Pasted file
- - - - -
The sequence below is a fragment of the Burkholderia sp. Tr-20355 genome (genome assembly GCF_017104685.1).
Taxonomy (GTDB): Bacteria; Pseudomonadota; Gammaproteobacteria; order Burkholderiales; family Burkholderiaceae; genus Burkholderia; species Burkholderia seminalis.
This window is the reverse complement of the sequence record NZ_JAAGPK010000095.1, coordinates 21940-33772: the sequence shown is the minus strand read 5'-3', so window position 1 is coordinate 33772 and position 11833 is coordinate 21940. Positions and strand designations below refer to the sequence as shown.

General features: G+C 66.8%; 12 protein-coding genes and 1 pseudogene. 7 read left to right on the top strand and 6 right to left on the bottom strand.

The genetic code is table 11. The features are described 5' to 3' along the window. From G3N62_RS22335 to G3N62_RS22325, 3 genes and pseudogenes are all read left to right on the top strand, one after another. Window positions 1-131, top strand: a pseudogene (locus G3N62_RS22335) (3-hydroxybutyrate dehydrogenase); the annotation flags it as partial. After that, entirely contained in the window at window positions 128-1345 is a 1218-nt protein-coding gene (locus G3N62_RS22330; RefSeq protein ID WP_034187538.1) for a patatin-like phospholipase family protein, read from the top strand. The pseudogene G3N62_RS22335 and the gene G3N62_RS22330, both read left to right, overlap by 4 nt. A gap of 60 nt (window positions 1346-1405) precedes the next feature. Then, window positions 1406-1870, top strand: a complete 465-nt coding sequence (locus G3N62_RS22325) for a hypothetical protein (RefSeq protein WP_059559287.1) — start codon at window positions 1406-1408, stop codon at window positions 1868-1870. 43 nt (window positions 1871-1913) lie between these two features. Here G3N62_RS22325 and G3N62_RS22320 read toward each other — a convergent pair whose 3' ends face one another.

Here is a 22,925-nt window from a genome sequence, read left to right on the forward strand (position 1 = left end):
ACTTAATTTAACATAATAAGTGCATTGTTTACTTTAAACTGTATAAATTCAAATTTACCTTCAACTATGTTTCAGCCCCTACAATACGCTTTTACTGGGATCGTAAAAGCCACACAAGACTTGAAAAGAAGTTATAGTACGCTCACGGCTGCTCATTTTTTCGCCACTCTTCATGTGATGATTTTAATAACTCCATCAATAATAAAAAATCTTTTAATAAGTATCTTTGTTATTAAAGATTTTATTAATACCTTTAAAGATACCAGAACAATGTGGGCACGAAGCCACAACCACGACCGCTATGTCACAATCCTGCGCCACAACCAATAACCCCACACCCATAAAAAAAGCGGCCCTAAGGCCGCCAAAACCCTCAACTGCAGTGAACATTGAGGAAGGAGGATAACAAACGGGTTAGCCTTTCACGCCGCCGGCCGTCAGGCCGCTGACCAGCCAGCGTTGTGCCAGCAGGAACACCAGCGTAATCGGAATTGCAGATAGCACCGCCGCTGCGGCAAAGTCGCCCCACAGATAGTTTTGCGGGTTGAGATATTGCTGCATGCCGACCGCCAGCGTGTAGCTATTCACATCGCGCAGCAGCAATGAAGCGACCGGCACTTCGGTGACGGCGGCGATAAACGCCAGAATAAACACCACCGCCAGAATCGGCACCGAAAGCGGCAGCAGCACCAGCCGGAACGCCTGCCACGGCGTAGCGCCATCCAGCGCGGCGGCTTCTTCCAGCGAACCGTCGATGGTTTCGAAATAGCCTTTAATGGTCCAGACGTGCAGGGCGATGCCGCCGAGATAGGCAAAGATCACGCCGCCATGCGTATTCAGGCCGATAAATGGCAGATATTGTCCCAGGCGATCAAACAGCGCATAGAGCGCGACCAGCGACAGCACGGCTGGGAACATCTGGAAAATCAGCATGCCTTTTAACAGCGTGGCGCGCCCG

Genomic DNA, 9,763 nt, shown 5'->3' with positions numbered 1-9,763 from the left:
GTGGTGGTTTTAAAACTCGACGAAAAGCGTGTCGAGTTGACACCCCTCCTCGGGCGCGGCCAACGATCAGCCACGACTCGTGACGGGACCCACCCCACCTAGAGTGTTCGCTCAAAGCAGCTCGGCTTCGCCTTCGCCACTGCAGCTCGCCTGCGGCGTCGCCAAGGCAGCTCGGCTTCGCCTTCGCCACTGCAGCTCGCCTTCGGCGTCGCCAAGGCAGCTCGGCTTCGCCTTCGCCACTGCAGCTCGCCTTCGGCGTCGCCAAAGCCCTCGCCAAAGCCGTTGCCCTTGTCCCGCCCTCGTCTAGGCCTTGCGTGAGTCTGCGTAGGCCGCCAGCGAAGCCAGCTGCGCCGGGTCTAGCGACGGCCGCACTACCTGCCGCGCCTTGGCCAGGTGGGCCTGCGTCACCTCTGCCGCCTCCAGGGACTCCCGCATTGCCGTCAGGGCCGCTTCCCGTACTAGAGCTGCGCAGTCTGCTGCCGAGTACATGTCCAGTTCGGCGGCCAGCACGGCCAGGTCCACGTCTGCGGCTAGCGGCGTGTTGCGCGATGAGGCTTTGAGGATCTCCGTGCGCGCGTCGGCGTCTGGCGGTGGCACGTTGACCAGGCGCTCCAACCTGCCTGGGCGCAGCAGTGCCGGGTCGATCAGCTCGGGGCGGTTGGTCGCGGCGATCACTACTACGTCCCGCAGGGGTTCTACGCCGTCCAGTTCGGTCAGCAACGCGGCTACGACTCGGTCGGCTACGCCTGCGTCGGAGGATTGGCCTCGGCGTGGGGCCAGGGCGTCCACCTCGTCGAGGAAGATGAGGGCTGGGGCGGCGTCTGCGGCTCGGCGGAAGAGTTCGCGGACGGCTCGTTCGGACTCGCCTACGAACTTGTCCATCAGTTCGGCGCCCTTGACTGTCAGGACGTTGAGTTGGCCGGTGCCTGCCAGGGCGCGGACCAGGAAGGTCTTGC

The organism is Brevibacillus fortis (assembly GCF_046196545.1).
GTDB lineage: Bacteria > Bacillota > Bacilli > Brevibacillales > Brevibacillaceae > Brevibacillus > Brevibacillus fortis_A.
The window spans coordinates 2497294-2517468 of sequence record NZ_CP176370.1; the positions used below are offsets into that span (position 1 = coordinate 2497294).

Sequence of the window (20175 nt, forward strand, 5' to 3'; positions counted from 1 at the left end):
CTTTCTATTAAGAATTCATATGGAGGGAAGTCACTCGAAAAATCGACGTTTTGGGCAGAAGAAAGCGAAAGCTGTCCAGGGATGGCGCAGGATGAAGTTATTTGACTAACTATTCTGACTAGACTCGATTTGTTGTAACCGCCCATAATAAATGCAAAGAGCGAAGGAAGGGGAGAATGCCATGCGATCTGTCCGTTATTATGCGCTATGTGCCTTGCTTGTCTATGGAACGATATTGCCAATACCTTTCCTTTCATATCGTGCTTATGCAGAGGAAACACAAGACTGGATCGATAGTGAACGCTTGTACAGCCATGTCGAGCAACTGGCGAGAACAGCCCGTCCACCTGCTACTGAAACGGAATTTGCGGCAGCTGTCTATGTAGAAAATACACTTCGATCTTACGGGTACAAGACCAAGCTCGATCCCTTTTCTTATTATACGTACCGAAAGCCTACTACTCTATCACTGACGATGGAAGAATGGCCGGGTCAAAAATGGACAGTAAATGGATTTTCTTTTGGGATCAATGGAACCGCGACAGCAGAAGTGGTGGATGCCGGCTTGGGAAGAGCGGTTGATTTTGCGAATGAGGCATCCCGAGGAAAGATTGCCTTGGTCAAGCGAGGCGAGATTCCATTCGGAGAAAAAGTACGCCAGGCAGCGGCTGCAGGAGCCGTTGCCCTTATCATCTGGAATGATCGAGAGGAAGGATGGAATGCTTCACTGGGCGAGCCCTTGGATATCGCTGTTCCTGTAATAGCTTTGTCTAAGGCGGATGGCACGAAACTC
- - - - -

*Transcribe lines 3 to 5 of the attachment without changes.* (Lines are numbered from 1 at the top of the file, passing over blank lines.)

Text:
This window is the reverse complement of the sequence record NZ_JAAGPK010000095.1, coordinates 21940-33772: the sequence shown is the minus strand read 5'-3', so window position 1 is coordinate 33772 and position 11833 is coordinate 21940. Positions and strand designations below refer to the sequence as shown.

General features: G+C 66.8%; 12 protein-coding genes and 1 pseudogene. 7 read left to right on the top strand and 6 right to left on the bottom strand.

The genetic code is table 11. The features are described 5' to 3' along the window. From G3N62_RS22335 to G3N62_RS22325, 3 genes and pseudogenes are all read left to right on the top strand, one after another. Window positions 1-131, top strand: a pseudogene (locus G3N62_RS22335) (3-hydroxybutyrate dehydrogenase); the annotation flags it as partial. After that, entirely contained in the window at window positions 128-1345 is a 1218-nt protein-coding gene (locus G3N62_RS22330; RefSeq protein ID WP_034187538.1) for a patatin-like phospholipase family protein, read from the top strand. The pseudogene G3N62_RS22335 and the gene G3N62_RS22330, both read left to right, overlap by 4 nt. A gap of 60 nt (window positions 1346-1405) precedes the next feature. Then, window positions 1406-1870, top strand: a complete 465-nt coding sequence (locus G3N62_RS22325) for a hypothetical protein (RefSeq protein WP_059559287.1) — start codon at window positions 1406-1408, stop codon at window positions 1868-1870. 43 nt (window positions 1871-1913) lie between these two features. Here G3N62_RS22325 and G3N62_RS22320 read toward each other — a convergent pair whose 3' ends face one another.